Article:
Students Cast a Creative Eye on the Future with “Jewish Heroes” Film Competition

Zack Pollack, who was chosen by students Richard Lewis, Josh Graber, and Mathew Cherney as their Jewish hero.

Mar 22, 2007 — It may not be the Oscars, but the suspense was just as great for the students vying for awards in the Center for Jewish Life’s short film competition, “Who is Your Jewish Hero?”.

Using the new communications lab in Belfer Hall, some 30 undergraduate students created short films on the Jewish hero of their choice. A panel of three judges chose the top eight films—all five minutes long, or less—and the audience at the Schottenstein Cultural Center screening on March 21 narrowed the field to five.

“By encouraging students to use the tools of modern media and draw on their personal creativity, we want to encourage their individual voices in building the Jewish future,” said Jordana Schoor, CJF’s director of special projects.

In an open invitation to YU undergraduates, would-be filmmakers were asked to celebrate a hero of their choice, someone “who means the most to you,” whether a friend, family member, or “someone from the annals of Jewish history.” Students began submitting their films on March 1, and the heroes they chose were as diverse as the films themselves.

In his film, which was chosen as one of the finalists, freshman Ariel Saidian chose to feature his grandfather, Samuel Saidian, one of the leaders of the Jewish Iranian community in New York. “After all the amazing things he has done, he has never received a moment of glory,” Mr. Saidian said. “My film is a tribute to my grandfather after an entire lifetime devoted to the Jewish community.”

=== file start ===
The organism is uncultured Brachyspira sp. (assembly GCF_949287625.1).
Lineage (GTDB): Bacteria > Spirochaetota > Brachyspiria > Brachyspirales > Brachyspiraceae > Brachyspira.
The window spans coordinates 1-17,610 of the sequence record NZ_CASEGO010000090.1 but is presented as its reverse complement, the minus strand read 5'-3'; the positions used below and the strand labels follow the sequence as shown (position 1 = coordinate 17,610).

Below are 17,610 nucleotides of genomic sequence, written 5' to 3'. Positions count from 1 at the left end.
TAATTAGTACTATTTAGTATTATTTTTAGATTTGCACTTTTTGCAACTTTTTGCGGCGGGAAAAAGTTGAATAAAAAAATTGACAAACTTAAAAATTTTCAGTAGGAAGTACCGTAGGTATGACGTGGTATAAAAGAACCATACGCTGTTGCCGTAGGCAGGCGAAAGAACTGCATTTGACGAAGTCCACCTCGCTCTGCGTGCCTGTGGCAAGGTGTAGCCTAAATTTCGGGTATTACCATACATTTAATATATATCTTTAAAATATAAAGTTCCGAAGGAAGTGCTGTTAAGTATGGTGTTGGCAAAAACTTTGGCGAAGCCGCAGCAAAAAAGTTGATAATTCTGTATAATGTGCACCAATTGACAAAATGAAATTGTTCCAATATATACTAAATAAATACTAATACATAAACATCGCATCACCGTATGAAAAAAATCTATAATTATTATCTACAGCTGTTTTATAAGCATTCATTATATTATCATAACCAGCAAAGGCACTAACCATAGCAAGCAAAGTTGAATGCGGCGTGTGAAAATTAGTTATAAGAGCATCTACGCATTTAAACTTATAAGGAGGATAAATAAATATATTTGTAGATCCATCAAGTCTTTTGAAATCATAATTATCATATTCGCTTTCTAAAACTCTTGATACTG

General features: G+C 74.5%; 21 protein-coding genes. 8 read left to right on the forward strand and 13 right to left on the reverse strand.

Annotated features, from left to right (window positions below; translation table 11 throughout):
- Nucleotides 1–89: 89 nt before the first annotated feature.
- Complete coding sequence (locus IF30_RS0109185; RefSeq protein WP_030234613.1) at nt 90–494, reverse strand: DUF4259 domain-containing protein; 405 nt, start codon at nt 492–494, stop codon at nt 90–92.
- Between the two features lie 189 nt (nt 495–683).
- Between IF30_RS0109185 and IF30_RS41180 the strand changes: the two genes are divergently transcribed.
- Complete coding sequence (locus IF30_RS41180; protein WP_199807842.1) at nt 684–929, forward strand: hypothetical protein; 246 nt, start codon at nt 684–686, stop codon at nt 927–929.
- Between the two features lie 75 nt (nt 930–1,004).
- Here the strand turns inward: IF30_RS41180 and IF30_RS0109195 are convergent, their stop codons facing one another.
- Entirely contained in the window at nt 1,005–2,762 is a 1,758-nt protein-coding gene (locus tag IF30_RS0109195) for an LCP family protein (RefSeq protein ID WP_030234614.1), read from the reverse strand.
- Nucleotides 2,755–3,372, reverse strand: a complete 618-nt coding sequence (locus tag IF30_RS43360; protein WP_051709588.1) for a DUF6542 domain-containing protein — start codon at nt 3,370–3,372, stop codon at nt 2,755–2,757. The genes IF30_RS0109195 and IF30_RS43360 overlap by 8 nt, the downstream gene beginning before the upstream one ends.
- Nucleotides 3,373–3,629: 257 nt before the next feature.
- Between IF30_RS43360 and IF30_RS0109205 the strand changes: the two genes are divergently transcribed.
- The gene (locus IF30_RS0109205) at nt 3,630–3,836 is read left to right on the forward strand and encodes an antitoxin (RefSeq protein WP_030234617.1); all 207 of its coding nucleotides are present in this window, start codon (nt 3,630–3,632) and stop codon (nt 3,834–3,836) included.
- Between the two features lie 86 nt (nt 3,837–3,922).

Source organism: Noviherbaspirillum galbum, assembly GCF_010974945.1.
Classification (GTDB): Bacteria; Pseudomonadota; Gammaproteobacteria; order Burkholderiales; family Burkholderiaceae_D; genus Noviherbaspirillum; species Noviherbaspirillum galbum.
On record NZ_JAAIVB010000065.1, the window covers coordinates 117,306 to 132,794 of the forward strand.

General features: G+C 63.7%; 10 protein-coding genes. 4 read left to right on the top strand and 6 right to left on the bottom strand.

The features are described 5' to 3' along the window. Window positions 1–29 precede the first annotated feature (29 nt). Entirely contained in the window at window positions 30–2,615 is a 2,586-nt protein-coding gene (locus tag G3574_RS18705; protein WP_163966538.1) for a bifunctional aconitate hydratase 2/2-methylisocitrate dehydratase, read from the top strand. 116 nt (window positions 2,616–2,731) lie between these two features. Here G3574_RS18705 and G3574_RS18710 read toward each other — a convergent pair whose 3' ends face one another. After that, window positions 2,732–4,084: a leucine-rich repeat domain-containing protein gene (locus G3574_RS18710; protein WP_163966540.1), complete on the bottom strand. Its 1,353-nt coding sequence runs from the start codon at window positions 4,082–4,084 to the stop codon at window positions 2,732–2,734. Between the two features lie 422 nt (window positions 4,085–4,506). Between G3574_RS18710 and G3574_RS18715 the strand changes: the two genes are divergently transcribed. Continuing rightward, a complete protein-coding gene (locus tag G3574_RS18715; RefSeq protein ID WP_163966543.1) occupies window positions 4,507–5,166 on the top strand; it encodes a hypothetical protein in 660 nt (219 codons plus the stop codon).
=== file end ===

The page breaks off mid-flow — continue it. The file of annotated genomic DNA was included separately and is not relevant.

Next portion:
For sophomore and fellow finalist Uri Westrich, the person most worthy of a film tribute is his friend Itai Baniel, with whom he served in the IDF. “In the film, I relate the heroism that Itai demonstrated last summer in the Lebanon war, and how he risked his life in order to save a fellow soldier,” Mr. Westrich explains.

Voting for the winning film is open on the center’s Web site at until midnight on Tuesday March 27. The grand prize winner will receive a $2,000 prize toward film equipment or Jewish books.

The top five movies, in no particular order, are:

Embracing the Dichotomy
Producers: Chai Hecht & Shealtiel Weinberg

Becoming a Hero: A Conversation with Dr. Rabbi Norman Lamm—The Past, Present, and Future of the Chancellor of Yeshiva University.

Producers: Richard Lewis, Josh Graber, and Mathew Cherney

Zack Pollack suffers from cerebral palsy. He has overcome his disabilities and serves as a role model and inspiration to all of those around him.

The Patriarch
Producer: Ariel Saidian

A tribute to a leader of the Iranian Jewish community, Samuel Saidian, this is the epic story of a man that has dedicated his life to the physical and spiritual well being of his community and was forced to flee his home country due to an anti-Semitic revolution.

Lchol Ish Yesh Shem: Every Person Has a Name
Producer: Uri Westrich

Itai Baniel, a close friend of the filmmaker, with whom he served in the Israeli Army. Itai’s story serves as an example of the incredible lengths that the members of the IDF went to in securing the safety of every Israeli soldier during Israel’s war with Lebanon last summer.

A Man of Ideals: The Story of Richard M. Joel
Producer: Jonah Raskas

A compilation of interviews describing Richard M. Joel’s reinvigoration of Hillel, The Campus for Jewish Life and his achievements as President of Yeshiva University. A film dedicated to showing the extraordinary qualities of a truly special person, a man of ideals.


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